In the 1993 NFL draft, Nebraska guard Will Shields kept falling. Former Washington general manager Charley Casserly said his staff had Shields rated in the middle of the first round, but with a third-round pick, the team selected Central Florida linebacker Rick Hamilton instead because it had other young offensive linemen on the roster.
Shields, of course, went three picks later to Kansas City, made the Pro Bowl 12 times and earned induction to the Pro Football Hall of Fame this year. Hamilton was on a different team by 1994 and out of the league after the 1996 season.
"We figured, 'Well we've got these young linemen, they'll come along,' so we took other positions," said Casserly, now an NFL Network analyst. "And it was a major mistake, and I learned from it. After that, it didn't make any difference who we had. If he was the best player of the board, we took him."
In many ways, the Lions will be dealing with similar scenarios in the 2015 draft. Their 2014 class was mostly unproductive as injuries shortened the season of many of the picks, but the Lions will rely on some of those players to play an integral role next season unless they find upgrades in the draft.
At some point this offseason, someone — be it a player, coach or general manager Martin Mayhew — might say the limited playing time of the 2014 class effectively gives the Lions two rookie groups next year, but it's always perilous to rely on more unproven players.
"General managers will always say that publicly because it makes them look better, but (those players are) also a year behind really," NFL.com draft analyst Lance Zierlein said.
Casserly, the GM in Washington from 1989-99 and Houston from 2002-06, said executives "absolutely" look at a situation like the Lions' as an opportunity to have two rookie classes, but said untested players shouldn't impact how a team drafts. Mayhew said last week his staff evaluates its draft process each year and tries to make it better, but the 2014 class initially appeared to be a step back from the 2013 haul.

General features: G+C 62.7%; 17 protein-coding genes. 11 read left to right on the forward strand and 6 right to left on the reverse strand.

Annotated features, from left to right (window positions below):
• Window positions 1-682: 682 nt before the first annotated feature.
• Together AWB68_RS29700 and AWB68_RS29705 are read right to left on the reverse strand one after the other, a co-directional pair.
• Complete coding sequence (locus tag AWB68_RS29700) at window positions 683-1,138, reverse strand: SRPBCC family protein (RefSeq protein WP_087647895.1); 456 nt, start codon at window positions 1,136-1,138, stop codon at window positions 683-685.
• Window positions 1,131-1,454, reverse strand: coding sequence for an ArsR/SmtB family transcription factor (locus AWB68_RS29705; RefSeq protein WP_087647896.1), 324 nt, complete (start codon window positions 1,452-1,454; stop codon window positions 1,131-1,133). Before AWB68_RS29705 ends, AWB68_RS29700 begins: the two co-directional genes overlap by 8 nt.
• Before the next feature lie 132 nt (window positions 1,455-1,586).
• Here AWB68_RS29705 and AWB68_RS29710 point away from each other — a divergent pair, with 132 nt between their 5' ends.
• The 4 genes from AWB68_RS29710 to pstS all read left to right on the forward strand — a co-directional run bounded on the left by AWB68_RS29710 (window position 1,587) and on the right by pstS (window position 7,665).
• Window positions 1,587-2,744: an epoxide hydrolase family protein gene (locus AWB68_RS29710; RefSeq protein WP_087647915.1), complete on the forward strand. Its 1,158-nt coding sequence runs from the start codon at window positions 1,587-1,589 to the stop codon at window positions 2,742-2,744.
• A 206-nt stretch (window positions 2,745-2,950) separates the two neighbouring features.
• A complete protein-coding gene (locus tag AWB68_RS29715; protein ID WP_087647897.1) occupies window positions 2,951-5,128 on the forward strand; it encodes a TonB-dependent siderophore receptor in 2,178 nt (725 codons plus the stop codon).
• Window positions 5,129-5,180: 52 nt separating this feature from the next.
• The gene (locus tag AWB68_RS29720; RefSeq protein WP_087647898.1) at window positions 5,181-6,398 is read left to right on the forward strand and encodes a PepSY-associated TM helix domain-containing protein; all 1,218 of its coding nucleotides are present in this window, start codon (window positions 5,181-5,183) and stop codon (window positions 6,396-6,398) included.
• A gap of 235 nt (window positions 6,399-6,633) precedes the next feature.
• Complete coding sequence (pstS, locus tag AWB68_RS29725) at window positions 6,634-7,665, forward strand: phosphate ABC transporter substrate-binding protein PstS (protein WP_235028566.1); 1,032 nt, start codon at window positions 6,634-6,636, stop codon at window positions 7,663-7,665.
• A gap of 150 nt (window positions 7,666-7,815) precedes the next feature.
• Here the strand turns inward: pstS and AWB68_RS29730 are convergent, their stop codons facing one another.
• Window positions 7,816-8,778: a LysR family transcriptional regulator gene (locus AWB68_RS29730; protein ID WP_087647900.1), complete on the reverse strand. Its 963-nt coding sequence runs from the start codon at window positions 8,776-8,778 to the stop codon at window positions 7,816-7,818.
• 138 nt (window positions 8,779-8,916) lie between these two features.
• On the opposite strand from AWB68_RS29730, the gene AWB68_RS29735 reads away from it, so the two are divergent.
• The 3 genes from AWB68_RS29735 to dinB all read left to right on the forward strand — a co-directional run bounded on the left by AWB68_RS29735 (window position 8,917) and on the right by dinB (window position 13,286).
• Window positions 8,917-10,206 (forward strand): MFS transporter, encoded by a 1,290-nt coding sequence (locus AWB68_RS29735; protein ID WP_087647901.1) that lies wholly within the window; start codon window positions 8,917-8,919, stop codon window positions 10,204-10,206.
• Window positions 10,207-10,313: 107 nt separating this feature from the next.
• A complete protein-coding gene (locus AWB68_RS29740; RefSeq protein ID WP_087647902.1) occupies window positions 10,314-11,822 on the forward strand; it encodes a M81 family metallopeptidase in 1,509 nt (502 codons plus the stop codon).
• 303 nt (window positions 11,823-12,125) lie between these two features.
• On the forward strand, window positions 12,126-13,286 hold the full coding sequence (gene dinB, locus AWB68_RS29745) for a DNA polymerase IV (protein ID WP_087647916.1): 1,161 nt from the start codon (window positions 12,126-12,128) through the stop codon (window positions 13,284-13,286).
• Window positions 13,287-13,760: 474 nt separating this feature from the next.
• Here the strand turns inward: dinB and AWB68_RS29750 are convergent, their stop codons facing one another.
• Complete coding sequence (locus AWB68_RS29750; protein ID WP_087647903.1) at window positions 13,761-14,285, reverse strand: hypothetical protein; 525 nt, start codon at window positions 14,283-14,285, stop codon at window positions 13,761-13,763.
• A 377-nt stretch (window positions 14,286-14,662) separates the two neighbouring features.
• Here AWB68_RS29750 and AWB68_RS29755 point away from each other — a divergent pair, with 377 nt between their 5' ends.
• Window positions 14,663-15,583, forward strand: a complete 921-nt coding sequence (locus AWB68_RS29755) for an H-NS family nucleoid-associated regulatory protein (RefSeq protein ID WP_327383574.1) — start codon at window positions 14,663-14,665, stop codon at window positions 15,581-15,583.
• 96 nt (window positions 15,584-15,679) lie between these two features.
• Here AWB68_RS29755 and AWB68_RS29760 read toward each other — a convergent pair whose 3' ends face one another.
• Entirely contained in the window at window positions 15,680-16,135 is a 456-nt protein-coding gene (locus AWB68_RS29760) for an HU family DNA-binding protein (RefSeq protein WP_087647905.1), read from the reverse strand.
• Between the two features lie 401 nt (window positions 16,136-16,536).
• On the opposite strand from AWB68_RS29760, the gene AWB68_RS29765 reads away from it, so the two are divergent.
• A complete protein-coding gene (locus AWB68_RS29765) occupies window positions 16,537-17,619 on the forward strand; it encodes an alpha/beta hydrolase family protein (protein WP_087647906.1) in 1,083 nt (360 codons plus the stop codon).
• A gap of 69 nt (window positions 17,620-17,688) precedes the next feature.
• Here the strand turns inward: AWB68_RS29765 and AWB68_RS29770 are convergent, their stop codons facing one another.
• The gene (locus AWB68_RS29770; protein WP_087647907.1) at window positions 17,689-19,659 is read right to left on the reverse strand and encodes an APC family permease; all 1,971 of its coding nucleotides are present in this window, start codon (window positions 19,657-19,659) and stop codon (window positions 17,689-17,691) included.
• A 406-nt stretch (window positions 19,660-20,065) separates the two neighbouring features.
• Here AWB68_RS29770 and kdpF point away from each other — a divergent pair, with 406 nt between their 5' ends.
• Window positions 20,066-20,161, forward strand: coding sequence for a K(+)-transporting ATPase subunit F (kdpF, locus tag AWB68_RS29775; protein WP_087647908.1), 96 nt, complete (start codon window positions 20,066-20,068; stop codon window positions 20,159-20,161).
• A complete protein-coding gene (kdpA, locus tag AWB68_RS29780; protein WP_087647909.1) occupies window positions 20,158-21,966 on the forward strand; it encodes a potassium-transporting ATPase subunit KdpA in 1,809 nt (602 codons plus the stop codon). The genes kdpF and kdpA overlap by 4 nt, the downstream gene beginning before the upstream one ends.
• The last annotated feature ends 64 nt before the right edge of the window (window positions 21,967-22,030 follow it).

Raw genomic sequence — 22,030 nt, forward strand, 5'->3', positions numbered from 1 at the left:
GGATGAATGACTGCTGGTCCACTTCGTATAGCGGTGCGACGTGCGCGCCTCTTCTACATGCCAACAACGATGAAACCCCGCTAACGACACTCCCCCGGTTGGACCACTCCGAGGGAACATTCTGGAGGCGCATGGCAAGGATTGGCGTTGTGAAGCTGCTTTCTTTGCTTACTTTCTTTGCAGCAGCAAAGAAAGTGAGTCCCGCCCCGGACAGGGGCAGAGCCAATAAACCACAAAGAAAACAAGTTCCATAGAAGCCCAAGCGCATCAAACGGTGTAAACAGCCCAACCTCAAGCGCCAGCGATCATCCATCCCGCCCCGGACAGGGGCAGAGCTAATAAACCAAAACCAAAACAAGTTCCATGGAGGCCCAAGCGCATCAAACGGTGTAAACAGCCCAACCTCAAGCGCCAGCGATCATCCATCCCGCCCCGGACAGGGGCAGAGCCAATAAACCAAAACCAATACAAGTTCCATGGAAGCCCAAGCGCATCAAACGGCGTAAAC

First-round tight end Eric Ebron played the most of the group, but in 13 games, he had just 25 catches for 248 yards and one touchdown. Still, many analysts think he should take a significant step forward next season. NFL.com's Lance Zierlein said Ebron could be better by "leaps and bounds" because he now understands what it takes to play in the NFL.
"Last year when I watched the Lions, I expected more out of Ebron," Zierlein said. "It was just clear that he looked like a rookie. He didn't look like the guy that I saw at North Carolina, and I know that that's the norm for rookie tight ends because they have to get used to facing bigger and more physical players. They have to get used to better athletes covering them in the slot."
Behind Ebron, second-round outside linebacker Kyle Van Noy missed the first eight games after undergoing core muscle surgery and played just 54 defensive snaps. Next season, he'll compete for the starting strong-side linebacker spot with Tahir Whitehead and Josh Bynes.
Third-round offensive lineman Travis Swanson appeared in all 16 games, but played significantly on the line in just five games, four at right guard and one at center. The Lions expect him to be the starting center, but if they draft a better center, he could move to left guard.
The first of the Lions' fourth-round picks, cornerback Nevin Lawson, played 61 defensive snaps in two games before a foot injury put him on injured reserve. The second fourth-rounder, defensive end Larry Webster, didn't appear in any games.
Fifth-round defensive tackle Caraun Reid made 12 appearances, but played just 112 snaps. Sixth-round receiver TJ Jones (shoulder) missed the entire season on the physically unable to perform list. And seventh-round kicker Nate Freese was cut after three games.
"Now, part of the uncertainty is because you haven't seen those players much, what do you have in them?" Casserly said, speaking generally not just on the Lions. "But unless a guy's really proven he can do it, you can't count on him yet. So, I don't think it affects your draft planning, but from the point of view of your team, it's like having two drafts because you've got these players that can help you who you were counting on last year that didn't help you."
Casserly showed he learned from passing on Shields when Washington took running back Stephen Davis in the fourth round 1996 despite having Terry Allen. Once Allen left in 1999, Davis had three consecutive 1,300-yard rushing seasons.
With so little experience, the Lions' draft class last year is currently viewed as poor, though it normally takes three years to evaluate a draft. Whether the players live up to the billing is anyone's guess, but "you also can't write those guys off because you just don't know what they're going to do," Zierlein said.